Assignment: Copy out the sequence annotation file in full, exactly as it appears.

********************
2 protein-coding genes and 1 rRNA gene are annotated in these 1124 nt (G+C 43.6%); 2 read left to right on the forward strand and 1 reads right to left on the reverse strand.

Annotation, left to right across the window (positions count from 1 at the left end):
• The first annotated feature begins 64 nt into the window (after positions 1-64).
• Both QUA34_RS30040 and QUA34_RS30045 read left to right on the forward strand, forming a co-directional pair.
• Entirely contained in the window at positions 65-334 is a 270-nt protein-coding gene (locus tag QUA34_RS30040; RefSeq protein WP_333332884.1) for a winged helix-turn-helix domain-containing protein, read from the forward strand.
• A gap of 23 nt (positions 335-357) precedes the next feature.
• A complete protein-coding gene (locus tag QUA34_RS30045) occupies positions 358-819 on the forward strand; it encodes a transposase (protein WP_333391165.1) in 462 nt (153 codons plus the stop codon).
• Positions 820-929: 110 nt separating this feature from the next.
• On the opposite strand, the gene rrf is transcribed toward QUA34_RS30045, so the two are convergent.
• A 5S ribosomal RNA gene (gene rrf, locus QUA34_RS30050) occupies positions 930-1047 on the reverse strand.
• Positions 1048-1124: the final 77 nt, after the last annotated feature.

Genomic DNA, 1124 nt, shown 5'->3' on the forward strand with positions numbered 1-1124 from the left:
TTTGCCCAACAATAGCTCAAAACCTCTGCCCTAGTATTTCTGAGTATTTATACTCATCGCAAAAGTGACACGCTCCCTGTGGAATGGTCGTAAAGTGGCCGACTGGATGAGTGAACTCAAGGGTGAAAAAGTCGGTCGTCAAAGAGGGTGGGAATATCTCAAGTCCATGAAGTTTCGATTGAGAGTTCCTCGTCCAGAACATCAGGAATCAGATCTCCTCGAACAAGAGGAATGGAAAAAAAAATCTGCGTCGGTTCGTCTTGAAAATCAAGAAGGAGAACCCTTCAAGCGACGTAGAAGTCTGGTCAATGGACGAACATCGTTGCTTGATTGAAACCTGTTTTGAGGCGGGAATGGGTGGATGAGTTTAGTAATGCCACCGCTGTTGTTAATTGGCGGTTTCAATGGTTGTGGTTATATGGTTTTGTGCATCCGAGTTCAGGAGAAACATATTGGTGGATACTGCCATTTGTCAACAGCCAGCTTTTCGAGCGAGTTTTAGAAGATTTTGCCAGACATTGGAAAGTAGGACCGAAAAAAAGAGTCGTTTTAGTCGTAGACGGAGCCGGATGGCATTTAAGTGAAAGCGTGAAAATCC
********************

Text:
2 protein-coding genes and 1 rRNA gene are annotated in these 1124 nt (G+C 43.6%); 2 read left to right on the forward strand and 1 reads right to left on the reverse strand.

Annotation, left to right across the window (positions count from 1 at the left end):
• The first annotated feature begins 64 nt into the window (after positions 1-64).
• Both QUA34_RS30040 and QUA34_RS30045 read left to right on the forward strand, forming a co-directional pair.
• Entirely contained in the window at positions 65-334 is a 270-nt protein-coding gene (locus tag QUA34_RS30040; RefSeq protein WP_333332884.1) for a winged helix-turn-helix domain-containing protein, read from the forward strand.
• A gap of 23 nt (positions 335-357) precedes the next feature.
• A complete protein-coding gene (locus tag QUA34_RS30045) occupies positions 358-819 on the forward strand; it encodes a transposase (protein WP_333391165.1) in 462 nt (153 codons plus the stop codon).
• Positions 820-929: 110 nt separating this feature from the next.
• On the opposite strand, the gene rrf is transcribed toward QUA34_RS30045, so the two are convergent.
• A 5S ribosomal RNA gene (gene rrf, locus QUA34_RS30050) occupies positions 930-1047 on the reverse strand.
• Positions 1048-1124: the final 77 nt, after the last annotated feature.

Genomic DNA, 1124 nt, shown 5'->3' on the forward strand with positions numbered 1-1124 from the left:
TTTGCCCAACAATAGCTCAAAACCTCTGCCCTAGTATTTCTGAGTATTTATACTCATCGCAAAAGTGACACGCTCCCTGTGGAATGGTCGTAAAGTGGCCGACTGGATGAGTGAACTCAAGGGTGAAAAAGTCGGTCGTCAAAGAGGGTGGGAATATCTCAAGTCCATGAAGTTTCGATTGAGAGTTCCTCGTCCAGAACATCAGGAATCAGATCTCCTCGAACAAGAGGAATGGAAAAAAAAATCTGCGTCGGTTCGTCTTGAAAATCAAGAAGGAGAACCCTTCAAGCGACGTAGAAGTCTGGTCAATGGACGAACATCGTTGCTTGATTGAAACCTGTTTTGAGGCGGGAATGGGTGGATGAGTTTAGTAATGCCACCGCTGTTGTTAATTGGCGGTTTCAATGGTTGTGGTTATATGGTTTTGTGCATCCGAGTTCAGGAGAAACATATTGGTGGATACTGCCATTTGTCAACAGCCAGCTTTTCGAGCGAGTTTTAGAAGATTTTGCCAGACATTGGAAAGTAGGACCGAAAAAAAGAGTCGTTTTAGTCGTAGACGGAGCCGGATGGCATTTAAGTGAAAGCGTGAAAATCC